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    The CN Tower

    We also took the time to do some touristy things, like go to the top of the CN Tower and sit on the glass floor (yikes!), as well as nearly crash some big spring break party on the roof of the Wayne Gretzky restaurant.

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    Wayne Gretzky Burger

    But I refused to leave Canada without seeing Niagara Falls. So I booked an extra day and a tour bus trip that would pick us up and take us out to the falls.

    The tour bus was very late showing up. We were starting to think we had been burned. But show up he did, and after a few more stops around Toronto hotels to pick up other travelers, we were on our way. The driver told us stories the whole time about Canada, Toronto and the falls.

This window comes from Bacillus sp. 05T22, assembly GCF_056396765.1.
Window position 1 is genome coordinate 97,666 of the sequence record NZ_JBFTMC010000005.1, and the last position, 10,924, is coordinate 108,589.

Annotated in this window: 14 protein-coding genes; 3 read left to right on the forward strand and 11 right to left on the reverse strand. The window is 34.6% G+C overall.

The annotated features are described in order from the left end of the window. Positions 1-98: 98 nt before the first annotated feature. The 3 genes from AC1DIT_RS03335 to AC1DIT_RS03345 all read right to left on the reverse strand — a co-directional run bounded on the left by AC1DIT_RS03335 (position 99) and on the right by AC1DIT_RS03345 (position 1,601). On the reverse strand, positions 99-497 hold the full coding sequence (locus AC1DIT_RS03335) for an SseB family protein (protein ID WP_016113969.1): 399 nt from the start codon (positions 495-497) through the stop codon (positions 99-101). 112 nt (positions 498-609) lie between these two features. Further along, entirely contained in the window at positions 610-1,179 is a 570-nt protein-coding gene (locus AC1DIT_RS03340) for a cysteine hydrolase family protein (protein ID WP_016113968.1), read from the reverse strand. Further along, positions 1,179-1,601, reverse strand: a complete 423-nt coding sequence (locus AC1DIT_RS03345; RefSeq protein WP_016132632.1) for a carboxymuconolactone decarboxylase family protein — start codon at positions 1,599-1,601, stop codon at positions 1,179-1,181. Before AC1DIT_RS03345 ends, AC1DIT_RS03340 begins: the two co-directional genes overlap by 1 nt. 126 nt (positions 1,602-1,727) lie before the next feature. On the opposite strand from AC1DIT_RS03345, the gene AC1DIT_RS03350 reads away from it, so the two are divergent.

The guy driving the bus had obviously made some business arrangements with various other companies, because along the way we stopped at a winery (which really was pretty neat, I tried ice wine for the first time), a place that took you on a helicopter ride over the falls (for an extra $150 a person, no thanks), and a chocolate store that specialized in chocolate covered fruits. At least the extra pit stops involved wine and chocolate.

    At any rate, we finally made it to Niagara and the weather started getting gloomy. The rain started slowly drizzling down and it got a bit chilly. But that didn’t deter us from seeing the falls. We put on our ponchos and made our way to the “Maid of the Mist” boat.

    We took the 30 minute ride up to the American falls and then over to the base of Niagara Falls. They were stunning and I felt like I was in the middle of a hurricane with the thunder, lightning and churning waters.

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    Shortly after coming off the boat the sun started to come out, but it was still chilly and our clothes were soaked. So, we did the only thing we could think of… we went to a souvenir store and bought dry clothes that were all red and screamed, “CANADA!” We did not care, however. We went to the bathroom and promptly changed into our Canada clothes. We were very patriotic… and wet. Thus we dubbed ourselves the Canadian swim team.